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APHA Scientific Session and Event Listing

Attitudes toward domestic violence among a sample of Presbyterian clergy

Karissa D. Horton, MA1, Margaret Vaaler, MA2, and Christopher G. Ellison, PhD2. (1) Department of Kinesiology and Health Education, The University of Texas at Austin, 1 University Station, D3700, Austin, TX 78712, 512.496.5681, karissa@mail.utexas.edu, (2) Department of Sociology, The University of Texas at Austin, 1 University Station, A1700, Austin, TX 78712

Domestic violence affects the health of our communities. It is a topic of particular concern to public health educators and other community organizations seeking to reduce the prevalence of domestic violence within communities. The local church is a community organization with the potential to positively impact domestic violence through awareness, education, and intervention. As leaders of the church, clergy are a natural source of assistance, counsel, and support for religious individuals as well as members of the local community. Clergy are often the initial source of help that victims of domestic violence turn to; therefore, their attitudes toward domestic violence, as well as their willingness and preparedness to respond in the most effective manner are paramount to successfully attending to the unique physical, emotional, and spiritual needs of victims of domestic violence. The current study utilizes data from the November 1999 Presbyterian Church (PCUSA) Panel Study on Interpersonal Violence to examine clergy attitudes and theological beliefs toward domestic violence. The study also examines clergy attitudes toward the church's work to prevent interpersonal violence, the preparedness of church leaders to help members who are victims of abuse, and the church's role as an educational resource on interpersonal violence.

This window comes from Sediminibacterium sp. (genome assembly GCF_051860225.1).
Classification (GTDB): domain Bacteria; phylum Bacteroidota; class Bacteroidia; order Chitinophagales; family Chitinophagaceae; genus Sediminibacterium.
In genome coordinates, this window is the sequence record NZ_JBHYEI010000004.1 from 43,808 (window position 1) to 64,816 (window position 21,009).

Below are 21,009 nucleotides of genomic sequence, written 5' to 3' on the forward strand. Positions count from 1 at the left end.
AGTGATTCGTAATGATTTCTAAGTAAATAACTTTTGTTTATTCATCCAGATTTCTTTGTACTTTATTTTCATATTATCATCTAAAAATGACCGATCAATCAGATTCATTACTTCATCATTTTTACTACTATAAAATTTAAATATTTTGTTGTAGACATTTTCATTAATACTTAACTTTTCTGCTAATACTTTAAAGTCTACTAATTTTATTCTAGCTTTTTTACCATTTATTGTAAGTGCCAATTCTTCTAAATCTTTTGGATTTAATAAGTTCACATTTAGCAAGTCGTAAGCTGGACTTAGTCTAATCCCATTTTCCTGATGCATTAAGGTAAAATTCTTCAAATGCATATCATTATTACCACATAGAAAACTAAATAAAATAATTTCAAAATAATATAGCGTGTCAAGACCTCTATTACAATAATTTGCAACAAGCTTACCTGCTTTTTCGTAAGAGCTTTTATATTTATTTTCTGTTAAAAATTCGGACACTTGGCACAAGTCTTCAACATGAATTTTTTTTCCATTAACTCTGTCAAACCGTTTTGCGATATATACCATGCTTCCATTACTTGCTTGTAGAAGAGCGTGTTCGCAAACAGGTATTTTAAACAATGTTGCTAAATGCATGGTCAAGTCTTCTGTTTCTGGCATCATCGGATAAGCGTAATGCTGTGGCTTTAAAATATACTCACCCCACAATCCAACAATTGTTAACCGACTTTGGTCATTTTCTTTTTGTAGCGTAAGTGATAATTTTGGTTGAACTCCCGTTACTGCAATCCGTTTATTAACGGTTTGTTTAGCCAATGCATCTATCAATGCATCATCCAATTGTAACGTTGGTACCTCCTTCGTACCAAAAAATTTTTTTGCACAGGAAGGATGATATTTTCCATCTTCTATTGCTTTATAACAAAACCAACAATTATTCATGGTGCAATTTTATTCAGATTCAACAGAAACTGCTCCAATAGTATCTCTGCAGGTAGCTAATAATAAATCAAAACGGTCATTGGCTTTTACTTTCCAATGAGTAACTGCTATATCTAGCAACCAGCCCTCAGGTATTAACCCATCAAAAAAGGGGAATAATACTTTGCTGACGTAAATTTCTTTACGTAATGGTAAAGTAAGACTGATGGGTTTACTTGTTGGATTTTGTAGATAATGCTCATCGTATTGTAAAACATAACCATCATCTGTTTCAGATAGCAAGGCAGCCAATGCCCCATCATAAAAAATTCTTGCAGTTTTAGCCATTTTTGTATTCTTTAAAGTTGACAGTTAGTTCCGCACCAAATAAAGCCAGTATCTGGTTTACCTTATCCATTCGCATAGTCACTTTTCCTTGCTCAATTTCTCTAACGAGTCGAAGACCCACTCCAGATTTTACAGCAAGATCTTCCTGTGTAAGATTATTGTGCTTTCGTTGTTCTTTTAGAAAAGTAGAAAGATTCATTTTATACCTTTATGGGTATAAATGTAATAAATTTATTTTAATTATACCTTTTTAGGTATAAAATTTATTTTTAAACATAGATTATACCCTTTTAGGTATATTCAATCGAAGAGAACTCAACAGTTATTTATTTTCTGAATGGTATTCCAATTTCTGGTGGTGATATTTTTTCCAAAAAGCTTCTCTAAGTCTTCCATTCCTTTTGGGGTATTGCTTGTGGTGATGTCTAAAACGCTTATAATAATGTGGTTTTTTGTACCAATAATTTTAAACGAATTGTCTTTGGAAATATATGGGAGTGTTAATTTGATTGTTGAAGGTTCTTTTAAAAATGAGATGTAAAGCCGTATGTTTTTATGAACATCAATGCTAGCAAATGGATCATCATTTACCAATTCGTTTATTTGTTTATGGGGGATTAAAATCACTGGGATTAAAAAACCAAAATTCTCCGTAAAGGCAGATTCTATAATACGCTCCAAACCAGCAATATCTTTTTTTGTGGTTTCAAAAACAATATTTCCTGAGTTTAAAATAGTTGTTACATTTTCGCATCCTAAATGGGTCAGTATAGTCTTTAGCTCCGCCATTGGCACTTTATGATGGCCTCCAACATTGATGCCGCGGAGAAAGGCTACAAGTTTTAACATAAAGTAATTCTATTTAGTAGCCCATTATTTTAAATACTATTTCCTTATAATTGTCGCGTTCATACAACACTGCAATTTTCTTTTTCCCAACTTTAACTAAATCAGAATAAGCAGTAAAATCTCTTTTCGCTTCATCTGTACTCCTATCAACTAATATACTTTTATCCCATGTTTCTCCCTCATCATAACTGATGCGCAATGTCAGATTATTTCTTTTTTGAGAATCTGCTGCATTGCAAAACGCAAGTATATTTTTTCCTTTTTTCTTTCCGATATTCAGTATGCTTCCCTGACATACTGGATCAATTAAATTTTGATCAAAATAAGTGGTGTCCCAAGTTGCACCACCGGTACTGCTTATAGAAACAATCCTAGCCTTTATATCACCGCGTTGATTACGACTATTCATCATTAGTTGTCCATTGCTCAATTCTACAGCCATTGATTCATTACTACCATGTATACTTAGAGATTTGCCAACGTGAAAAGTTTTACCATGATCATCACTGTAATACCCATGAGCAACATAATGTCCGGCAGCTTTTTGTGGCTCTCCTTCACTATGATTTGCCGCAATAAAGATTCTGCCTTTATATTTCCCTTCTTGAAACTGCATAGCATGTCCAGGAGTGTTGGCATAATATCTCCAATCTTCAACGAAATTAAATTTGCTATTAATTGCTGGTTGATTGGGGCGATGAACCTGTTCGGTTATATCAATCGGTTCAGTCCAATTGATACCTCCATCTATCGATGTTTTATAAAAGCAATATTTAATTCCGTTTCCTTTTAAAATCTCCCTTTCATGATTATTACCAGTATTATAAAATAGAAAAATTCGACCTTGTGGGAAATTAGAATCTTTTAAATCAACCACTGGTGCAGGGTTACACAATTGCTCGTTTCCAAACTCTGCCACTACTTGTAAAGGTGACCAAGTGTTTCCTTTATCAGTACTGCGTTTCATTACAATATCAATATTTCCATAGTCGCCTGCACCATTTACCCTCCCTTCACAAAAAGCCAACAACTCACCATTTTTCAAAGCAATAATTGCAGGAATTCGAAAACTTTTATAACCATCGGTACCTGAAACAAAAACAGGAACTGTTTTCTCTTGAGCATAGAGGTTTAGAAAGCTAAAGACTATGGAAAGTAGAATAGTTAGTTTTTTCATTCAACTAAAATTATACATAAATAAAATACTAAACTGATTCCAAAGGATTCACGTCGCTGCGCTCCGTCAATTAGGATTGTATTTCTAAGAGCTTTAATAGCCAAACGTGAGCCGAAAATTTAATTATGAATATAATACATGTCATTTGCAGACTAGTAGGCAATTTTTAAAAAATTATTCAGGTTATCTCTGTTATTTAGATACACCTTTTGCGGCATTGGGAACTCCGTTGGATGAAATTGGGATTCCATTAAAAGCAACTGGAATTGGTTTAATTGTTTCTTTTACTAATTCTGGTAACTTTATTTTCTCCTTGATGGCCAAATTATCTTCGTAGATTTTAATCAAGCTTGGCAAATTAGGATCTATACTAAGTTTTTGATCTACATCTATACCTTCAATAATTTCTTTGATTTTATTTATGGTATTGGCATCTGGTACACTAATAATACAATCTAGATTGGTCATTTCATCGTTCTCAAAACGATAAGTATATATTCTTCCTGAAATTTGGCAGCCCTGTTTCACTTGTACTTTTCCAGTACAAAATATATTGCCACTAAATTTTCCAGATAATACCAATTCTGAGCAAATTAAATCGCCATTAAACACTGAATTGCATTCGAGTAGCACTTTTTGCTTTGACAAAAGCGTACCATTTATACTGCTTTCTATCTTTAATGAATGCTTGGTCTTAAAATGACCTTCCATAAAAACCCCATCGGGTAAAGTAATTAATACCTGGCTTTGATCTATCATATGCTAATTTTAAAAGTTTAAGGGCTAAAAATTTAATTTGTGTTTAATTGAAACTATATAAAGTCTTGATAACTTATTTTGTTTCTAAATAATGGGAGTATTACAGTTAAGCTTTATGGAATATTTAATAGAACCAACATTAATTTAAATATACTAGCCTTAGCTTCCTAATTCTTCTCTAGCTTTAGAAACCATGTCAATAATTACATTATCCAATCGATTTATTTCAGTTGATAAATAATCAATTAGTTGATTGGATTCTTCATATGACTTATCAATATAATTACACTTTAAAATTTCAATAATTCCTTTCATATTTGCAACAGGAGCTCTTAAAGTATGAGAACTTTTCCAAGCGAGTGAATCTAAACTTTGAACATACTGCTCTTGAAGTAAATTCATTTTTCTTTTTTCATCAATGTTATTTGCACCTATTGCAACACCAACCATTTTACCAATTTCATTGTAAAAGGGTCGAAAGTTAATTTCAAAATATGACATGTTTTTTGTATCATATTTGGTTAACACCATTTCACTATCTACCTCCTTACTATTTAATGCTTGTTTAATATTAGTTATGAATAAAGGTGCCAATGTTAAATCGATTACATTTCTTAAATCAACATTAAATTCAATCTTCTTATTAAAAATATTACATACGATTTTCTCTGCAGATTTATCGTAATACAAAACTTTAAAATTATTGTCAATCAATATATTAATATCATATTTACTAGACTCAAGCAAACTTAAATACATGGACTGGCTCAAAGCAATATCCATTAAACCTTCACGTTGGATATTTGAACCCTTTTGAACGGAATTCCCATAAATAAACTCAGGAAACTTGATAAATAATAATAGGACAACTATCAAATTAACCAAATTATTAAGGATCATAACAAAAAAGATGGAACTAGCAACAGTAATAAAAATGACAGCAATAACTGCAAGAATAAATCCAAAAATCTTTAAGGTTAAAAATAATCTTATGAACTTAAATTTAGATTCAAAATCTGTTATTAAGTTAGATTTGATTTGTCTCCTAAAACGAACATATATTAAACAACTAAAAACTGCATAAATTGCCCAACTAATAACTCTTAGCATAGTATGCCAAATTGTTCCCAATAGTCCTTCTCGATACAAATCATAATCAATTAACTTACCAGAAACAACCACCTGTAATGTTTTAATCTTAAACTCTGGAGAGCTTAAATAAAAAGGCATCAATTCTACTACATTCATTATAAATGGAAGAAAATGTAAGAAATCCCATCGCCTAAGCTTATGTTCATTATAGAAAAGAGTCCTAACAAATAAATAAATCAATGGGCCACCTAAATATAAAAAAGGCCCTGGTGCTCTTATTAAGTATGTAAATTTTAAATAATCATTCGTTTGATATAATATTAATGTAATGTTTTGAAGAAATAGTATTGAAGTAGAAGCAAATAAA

Learning Objectives: At the conclusion of the session, the participant (learner) will be able to